Speaking at the grave of Galina Starovoitova after she was murdered in St. Petersburg on November 20, one of the Russian mourners recalled that terrorism in Russia is nothing new. But the nineteenth-century terrorists, so perspicaciously depicted by Dostoevsky in The Possessed, terrible as they were, had a certain ethics: they paid with their own lives for taking the lives of their enemies. The terrorism of today’s Russia is a work of cowardly bandits who are interested in nothing but money, whether they are doing the bidding of politicians or not. Authorities don’t know how to deal with this criminal Mafia. “No one among us expected,” concluded the speaker, “that the road to freedom would be so difficult.”
She belonged to a generation that did not dare to dream that freedom would come. When freedom did come, she placed her faith in it with all the strength of the naive romanticism of a Russian intelligent. She was one of the charismatic leaders of the first generation of perestroika. She contributed greatly to the demolition of the Soviet prison of nations, and added her brick to the construction of the edifice of Russian democracy. The Russian intelligentsia, long deprived of freedom, savored its intoxicating taste. They were aware that in the fight for freedom there is a price to be paid. This is why Russia gave birth to a generation of courageous and noble people. But freedom is for everybody-also for rascals, cheaters, and hooligans. When freedom is young, and not yet solid, it is always accompanied by an undeclared war between the idealist, who strives for truth and honesty in public life, and the gangster, who is satisfied with the freedom to rob. Galina Starovoitova fell victim in such a war.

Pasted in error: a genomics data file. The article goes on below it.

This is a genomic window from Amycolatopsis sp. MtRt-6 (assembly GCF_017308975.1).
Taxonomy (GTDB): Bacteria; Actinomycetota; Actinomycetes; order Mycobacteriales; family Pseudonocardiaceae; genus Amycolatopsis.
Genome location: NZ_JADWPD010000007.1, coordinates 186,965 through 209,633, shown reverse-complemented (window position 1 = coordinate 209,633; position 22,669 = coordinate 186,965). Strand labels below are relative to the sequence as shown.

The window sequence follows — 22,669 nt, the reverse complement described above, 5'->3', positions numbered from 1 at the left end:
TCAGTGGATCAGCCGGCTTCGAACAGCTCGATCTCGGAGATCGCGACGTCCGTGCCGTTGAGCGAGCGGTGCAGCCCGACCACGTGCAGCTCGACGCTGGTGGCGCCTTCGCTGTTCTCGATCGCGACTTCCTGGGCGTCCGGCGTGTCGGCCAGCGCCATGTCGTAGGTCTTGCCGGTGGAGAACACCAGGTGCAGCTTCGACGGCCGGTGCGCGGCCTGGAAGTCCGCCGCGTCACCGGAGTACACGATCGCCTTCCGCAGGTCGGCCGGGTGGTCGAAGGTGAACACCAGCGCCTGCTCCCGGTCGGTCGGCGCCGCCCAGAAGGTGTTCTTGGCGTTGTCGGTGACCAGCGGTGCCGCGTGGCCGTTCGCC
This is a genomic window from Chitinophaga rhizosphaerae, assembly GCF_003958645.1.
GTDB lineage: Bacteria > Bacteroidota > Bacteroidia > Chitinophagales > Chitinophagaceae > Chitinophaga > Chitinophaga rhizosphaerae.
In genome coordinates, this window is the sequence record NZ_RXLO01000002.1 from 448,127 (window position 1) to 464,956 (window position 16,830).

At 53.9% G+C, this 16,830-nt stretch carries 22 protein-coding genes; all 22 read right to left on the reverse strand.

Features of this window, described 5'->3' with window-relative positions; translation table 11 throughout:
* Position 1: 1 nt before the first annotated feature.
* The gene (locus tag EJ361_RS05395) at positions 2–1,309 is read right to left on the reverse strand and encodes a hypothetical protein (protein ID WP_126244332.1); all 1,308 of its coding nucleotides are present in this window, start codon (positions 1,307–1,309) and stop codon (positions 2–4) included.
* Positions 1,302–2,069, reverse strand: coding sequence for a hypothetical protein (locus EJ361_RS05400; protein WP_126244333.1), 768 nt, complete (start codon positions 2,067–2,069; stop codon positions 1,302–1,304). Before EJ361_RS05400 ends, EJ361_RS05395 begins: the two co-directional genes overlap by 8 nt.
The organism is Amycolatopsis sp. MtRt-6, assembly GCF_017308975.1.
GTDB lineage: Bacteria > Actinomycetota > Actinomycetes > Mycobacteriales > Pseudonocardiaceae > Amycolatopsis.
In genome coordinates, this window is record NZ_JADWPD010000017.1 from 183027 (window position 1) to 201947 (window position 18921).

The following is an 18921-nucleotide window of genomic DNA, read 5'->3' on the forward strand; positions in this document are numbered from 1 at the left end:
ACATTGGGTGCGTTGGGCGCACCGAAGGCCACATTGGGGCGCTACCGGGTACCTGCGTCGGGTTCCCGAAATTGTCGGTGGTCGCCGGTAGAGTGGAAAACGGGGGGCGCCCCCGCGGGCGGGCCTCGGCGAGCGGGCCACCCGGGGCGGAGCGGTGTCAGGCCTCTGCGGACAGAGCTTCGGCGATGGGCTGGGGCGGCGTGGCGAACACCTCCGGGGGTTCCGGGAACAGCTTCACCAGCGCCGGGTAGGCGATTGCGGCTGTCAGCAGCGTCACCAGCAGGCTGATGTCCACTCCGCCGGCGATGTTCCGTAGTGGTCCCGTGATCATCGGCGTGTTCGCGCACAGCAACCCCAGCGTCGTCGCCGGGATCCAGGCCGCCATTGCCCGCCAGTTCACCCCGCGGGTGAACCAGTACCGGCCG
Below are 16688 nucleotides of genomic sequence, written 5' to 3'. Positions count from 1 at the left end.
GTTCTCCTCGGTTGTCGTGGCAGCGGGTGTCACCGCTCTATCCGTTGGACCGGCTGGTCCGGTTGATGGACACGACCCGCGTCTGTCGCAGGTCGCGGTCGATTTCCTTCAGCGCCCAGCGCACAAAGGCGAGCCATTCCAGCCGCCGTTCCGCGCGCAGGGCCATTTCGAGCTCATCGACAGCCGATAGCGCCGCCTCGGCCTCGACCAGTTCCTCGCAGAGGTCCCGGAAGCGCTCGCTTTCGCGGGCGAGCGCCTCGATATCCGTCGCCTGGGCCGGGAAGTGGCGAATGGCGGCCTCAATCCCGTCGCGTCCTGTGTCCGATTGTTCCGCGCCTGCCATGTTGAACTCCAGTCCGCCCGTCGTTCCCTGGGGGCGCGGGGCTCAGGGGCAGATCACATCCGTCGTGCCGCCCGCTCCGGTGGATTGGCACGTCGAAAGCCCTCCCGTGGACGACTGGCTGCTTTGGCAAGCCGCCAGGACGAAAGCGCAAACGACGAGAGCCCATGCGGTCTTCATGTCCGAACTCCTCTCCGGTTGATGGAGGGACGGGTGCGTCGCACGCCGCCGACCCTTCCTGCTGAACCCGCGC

What is Russia? “A limitless plain, austere climate; austere, gray people with its heavy, gloomy history; tartardom, tchin, ignorance, poverty, humid climate of the capital Russian life batter the Russian so that he is unable to collect himself, batter him as if with a thousand-pound ram.” This is how, a hundred years ago, Anton Chekhov wrote about his country.
I liked Galina Starovoitova, a direct and cheerful woman, friendly toward the world. We met in the summer of 1989, when I visited Moscow for the first time. It was a year when the world was in ferment and the sky over the Soviet Empire was trembling. The impossible was becoming possible and even banal. The most romantic prophecies turned out to be real as if they had been the most obvious predictions. Galina-“Gala”-came to a meeting of university students at which I was speaking about Poland, the Polish democratic opposition, the Workers Defense Committee-KOR, and Solidarity. After the meeting, this nice, golden-haired woman came up to me, introduced herself, and proposed going to dinner. We passed the evening in her room, provided to her in her capacity as deputy to the Highest Council of the Soviet Union, talking about Poland and Russia, dictatorship and freedom …
This article is available to online subscribers only.
Please choose from one of the options below to access this article:
Purchase a print premium subscription (20 issues per year) and also receive online access to all all content on nybooks.com.
Purchase an Online Edition subscription and receive full access to all articles published by the Review since 1963.
Purchase a trial Online Edition subscription and receive unlimited access for one week to all the content on nybooks.com.